North Carolina’s governor has decided he wants the state to get fracked. Whether it’s safe or not. One thing we know for sure, the shale there is really shallow, so if they hit gas anywhere during the drilling or fracking – up she comes. Turning Tar Heels into Tar Balls.
Robert Jackson and Avner Vengosh of Duke University’s esteemed Nicholas School are viewed by some in the oil and gas industry as enemies. At Duke, they’ve done studies with compelling evidence that shale gas extraction, fracking, causes drinking water problems in other states.
The industry, which got North Carolina to lift its moratorium on fracking with drilling next year, has long made the case that drilling is absolutely safe.
Jackson and Vengosh have serious doubts about that, and given that the Nicholas School in the field of environmental science is considered among the elite in the county, it would be logical to assume that state officials developing rules to govern shale gas exploration would want to hear from them.
But the N.C. Mining and Energy Commission did not invite either Jackson or Vengosh to offer any views while commission members were in the process of determining the rules.
“With all due respect to Avner Vengosh,” said recently resigned commission Chairman James Womack, “he’s not interested in drilling. His studies are all aimed at the downside of oil and gas development.” (Which is normally how you make regulations . . . )
Vengosh says instead that he’s all about science.
And Vengosh and Jackson, who’s taking a job at Stanford University, have some pretty strong science behind their belief that fracking causes contamination of drinking water, among other problems.
In 2011, they got water samples from private drinking wells in Pennsylvania and New York in areas where there was shale gas drilling. High levels of methane were found in the samples close to where gas wells were drilled. The industry said the research was flawed.
Then in 2013 they repeated that 2011 study with twice the samples and got the same result. Also in 2013, they tested water samples from Arkansas and did not find methane gas contamination.
The scientists also found radioactivity in a Pennsylvania stream that had been a discharge site for treated wastewater from fracking.
Jackson and Vengosh did have some published research on the need for distance between gas wells and drinking wells, but it appears as public hearings are about to begin on safety standards that two people who happen to have pretty dramatic evidence of the risks in fracking are essentially being ignored.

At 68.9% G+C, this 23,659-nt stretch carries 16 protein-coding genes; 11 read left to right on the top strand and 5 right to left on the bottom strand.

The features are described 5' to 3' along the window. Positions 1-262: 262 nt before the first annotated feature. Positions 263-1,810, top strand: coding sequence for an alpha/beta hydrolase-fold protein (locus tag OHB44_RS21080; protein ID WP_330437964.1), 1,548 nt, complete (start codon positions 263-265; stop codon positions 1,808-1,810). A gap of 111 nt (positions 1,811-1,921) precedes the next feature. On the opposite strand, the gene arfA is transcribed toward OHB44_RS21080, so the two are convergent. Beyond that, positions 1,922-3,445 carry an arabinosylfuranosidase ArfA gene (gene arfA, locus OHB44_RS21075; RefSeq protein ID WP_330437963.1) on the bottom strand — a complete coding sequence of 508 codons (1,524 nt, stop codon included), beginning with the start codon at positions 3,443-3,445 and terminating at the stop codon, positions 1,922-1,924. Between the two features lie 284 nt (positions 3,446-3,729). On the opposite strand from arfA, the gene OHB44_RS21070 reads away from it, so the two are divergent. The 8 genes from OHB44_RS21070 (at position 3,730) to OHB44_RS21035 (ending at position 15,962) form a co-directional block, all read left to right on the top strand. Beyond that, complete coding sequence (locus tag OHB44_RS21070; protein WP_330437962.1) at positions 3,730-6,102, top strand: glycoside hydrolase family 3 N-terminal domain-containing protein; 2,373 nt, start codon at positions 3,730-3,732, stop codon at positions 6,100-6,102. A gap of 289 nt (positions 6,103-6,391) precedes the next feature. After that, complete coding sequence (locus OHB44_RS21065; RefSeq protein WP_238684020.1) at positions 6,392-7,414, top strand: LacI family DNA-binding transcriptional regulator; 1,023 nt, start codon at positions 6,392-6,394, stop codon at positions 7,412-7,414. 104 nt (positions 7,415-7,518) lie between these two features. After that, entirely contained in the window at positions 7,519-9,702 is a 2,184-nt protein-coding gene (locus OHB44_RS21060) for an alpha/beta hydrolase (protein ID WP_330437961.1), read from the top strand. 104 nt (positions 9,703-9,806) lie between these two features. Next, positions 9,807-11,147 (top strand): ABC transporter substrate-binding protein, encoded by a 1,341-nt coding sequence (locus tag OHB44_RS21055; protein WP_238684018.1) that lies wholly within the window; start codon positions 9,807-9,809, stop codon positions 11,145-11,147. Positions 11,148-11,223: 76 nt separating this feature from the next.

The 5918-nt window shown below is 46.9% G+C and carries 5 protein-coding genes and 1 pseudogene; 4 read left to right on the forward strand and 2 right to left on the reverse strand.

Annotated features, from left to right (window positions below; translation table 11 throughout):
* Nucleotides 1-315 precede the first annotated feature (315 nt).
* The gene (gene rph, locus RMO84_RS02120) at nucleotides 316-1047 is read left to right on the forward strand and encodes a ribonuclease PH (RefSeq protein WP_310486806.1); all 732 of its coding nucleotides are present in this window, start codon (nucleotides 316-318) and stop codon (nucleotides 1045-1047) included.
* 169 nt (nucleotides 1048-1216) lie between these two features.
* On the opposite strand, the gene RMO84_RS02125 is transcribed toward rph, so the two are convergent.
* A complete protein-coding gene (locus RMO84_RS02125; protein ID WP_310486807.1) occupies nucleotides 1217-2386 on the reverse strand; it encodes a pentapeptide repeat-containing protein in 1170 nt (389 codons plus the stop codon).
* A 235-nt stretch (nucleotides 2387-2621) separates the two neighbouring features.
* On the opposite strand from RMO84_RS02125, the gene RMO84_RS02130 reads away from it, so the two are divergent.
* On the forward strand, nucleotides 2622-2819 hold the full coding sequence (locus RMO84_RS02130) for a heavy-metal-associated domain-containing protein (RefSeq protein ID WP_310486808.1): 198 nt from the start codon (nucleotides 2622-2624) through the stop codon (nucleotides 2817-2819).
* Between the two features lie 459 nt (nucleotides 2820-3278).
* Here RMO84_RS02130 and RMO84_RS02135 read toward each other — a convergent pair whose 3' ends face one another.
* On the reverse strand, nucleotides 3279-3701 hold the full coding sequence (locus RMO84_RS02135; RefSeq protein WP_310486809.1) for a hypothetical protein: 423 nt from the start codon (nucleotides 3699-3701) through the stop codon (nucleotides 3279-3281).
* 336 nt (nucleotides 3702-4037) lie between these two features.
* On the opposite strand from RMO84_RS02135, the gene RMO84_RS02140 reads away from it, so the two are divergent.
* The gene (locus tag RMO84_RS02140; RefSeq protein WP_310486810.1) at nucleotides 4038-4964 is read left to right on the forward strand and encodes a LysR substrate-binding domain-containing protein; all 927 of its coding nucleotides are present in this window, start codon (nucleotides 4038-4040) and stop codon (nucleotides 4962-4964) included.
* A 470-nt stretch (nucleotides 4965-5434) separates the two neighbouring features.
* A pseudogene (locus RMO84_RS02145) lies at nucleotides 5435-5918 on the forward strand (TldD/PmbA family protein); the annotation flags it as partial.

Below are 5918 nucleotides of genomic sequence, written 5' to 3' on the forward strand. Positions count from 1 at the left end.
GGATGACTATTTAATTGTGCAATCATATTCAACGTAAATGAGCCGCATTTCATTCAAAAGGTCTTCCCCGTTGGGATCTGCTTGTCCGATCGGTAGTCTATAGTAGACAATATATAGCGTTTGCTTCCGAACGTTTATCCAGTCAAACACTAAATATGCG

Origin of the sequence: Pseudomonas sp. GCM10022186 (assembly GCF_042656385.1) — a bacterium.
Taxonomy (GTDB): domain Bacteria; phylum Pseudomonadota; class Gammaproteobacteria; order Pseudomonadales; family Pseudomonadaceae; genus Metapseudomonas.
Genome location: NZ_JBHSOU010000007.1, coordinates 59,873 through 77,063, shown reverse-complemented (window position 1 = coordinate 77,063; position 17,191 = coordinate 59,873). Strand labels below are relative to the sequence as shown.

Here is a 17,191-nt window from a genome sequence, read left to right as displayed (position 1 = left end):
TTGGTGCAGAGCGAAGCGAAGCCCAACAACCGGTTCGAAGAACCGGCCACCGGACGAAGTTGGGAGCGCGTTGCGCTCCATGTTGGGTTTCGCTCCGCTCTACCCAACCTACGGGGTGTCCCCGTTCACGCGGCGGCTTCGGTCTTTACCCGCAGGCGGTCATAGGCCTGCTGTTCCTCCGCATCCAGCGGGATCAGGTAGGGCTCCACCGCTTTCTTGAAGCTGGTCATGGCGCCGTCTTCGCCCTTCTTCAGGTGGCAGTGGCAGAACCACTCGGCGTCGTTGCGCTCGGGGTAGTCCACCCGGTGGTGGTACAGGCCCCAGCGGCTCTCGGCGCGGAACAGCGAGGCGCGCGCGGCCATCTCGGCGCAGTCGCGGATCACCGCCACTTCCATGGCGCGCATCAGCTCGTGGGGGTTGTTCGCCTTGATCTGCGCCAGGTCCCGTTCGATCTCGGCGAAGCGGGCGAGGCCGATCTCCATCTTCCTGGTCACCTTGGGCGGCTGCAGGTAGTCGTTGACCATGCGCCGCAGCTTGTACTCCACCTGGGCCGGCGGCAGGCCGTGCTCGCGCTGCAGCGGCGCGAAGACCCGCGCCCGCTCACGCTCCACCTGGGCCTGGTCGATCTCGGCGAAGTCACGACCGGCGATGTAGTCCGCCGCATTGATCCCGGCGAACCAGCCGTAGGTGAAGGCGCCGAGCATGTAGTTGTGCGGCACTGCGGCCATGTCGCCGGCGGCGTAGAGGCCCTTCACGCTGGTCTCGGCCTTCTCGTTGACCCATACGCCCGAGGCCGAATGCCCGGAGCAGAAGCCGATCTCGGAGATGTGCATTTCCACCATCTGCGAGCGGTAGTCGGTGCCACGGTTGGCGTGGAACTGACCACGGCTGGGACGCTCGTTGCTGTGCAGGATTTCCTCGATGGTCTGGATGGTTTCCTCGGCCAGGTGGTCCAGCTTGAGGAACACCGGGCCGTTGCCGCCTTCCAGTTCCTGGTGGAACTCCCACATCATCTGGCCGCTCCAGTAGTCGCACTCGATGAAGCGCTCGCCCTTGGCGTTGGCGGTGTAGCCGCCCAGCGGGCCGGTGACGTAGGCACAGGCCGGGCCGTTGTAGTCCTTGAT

Why? Well, Gov. Pat McCrory has been one of the most vocal governors in the country about fracking, which he believes will boost North Carolina’s economy. And GOP legislative leaders want to push ahead with fracking, which involves the high pressure release of water into the ground to break up shale rock and release natural gas.
The oil and gas industry is big on it, but environmentalists question the idea on a couple of counts, one of them being the dangers to drinking water and the other raising some doubt about whether there actually will be natural gas reserves worth the trouble in North Carolina.
Jackson says North Carolina needs to be especially careful because shale rock formations in the state are shallow in the ground (less than a mile underground) compared to other shale gas basins and so fluids injected could seep up through faults.
And Vengosh said state officials should study the state’s wastewater and test treatment techniques before building the actual facilities to treat the water. And treated water, Vengosh said, should never be discharged into rivers.
These issues are worrisome, of course, because since taking over all three branches of state government, Republicans have loosened environmental rules in the name of being “business friendly” and to some degree because they have long viewed environmental protection as a “liberal” cause.
Can they be counted upon to do their due diligence when it comes to safety research about fracking, even to the point of changing course and acknowledging that perhaps fracking isn’t for North Carolina after all? It’s a legitimate question. Unfortunately, Republicans apparently don’t want to talk to anyone who might give them an answer they don’t want to hear